A hard-wired appliance receives its electric supply through a permanent connection integrated into the house wiring. A plug-in appliance is connected to electricity by a flexible insulated power cord terminating with a molded multi-prong plug that fits into a matching receptacle at an electric outlet. It’s possible to convert a plug-in appliance to hard-wired although most conversions go the opposite way by replacing hard-wired connections with plugs.
Converting a plug-in appliance to hard wiring is the reverse of converting a hard-wire appliance to plug-in. You start by removing the existing plug cord, taking note of where the white, black and green wires are connected. Some large appliances also have a red wire. Note where that wire connects. At the wall end, you must replace the plug receptacle with a hard-wire junction box and disconnection switch. In most jurisdictions, this task must be performed by a licensed professional electrician.
The hard-wire connection must be made through flexible electric conduit that contains the wires. At the junction box end, you strip the wire ends and connect the black, white, red (if present) and green wires to the hot, neutral and ground wires from the main service panel. At the appliance end you strip the wire ends and connect each color wire to the appropriate screw terminals.
A hard-wired connection offers about half the electrical resistance of a plug-in connection, but with small appliances the difference in resistance is only detectible with sensitive test instruments and has no effect on function. In addition to reduced resistance, a hard-wired connection for large appliances is more reliable because it doesn’t deteriorate over time. A plug and outlet can corrode, while the contact springs in the outlet can weaken with age and with multiple connections and disconnections. These changes can increase electrical resistance of the plug-in connection, making it hot. This is wasting electricity at best and could create an electrical fire at worst.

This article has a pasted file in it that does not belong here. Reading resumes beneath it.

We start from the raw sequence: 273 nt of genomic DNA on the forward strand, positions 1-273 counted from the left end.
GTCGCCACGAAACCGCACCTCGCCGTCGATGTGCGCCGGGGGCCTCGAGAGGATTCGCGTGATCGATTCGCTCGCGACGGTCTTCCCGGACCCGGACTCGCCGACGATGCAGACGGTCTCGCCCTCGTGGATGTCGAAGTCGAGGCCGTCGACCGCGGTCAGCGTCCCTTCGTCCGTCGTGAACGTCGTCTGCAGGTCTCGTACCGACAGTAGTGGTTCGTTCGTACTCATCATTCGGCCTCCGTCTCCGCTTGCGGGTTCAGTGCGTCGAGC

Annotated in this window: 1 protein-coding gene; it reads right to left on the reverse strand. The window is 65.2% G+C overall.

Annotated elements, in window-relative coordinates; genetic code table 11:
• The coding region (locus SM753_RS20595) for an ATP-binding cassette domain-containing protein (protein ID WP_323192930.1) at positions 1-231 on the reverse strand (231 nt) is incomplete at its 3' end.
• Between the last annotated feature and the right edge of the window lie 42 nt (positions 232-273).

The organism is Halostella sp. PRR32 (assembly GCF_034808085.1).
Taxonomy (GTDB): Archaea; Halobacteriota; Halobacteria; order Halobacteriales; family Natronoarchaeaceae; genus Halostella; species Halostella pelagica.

Hard wiring is more appropriate for larger appliances with high electric consumption rates like dryers, ranges and water heaters, but may also be required for dishwashers, garbage disposals and central vacuum units whose life span is measured in decades. Once an appliance is hard wired, it is immovable. Converting from plug to hard-wire offers no advantages for small portable appliances, like toasters, food processors and coffee makers that get moved around a lot and that last only a couple of years. Hard wiring of small appliances by their flexible power cords may be in violation of local electrical codes.
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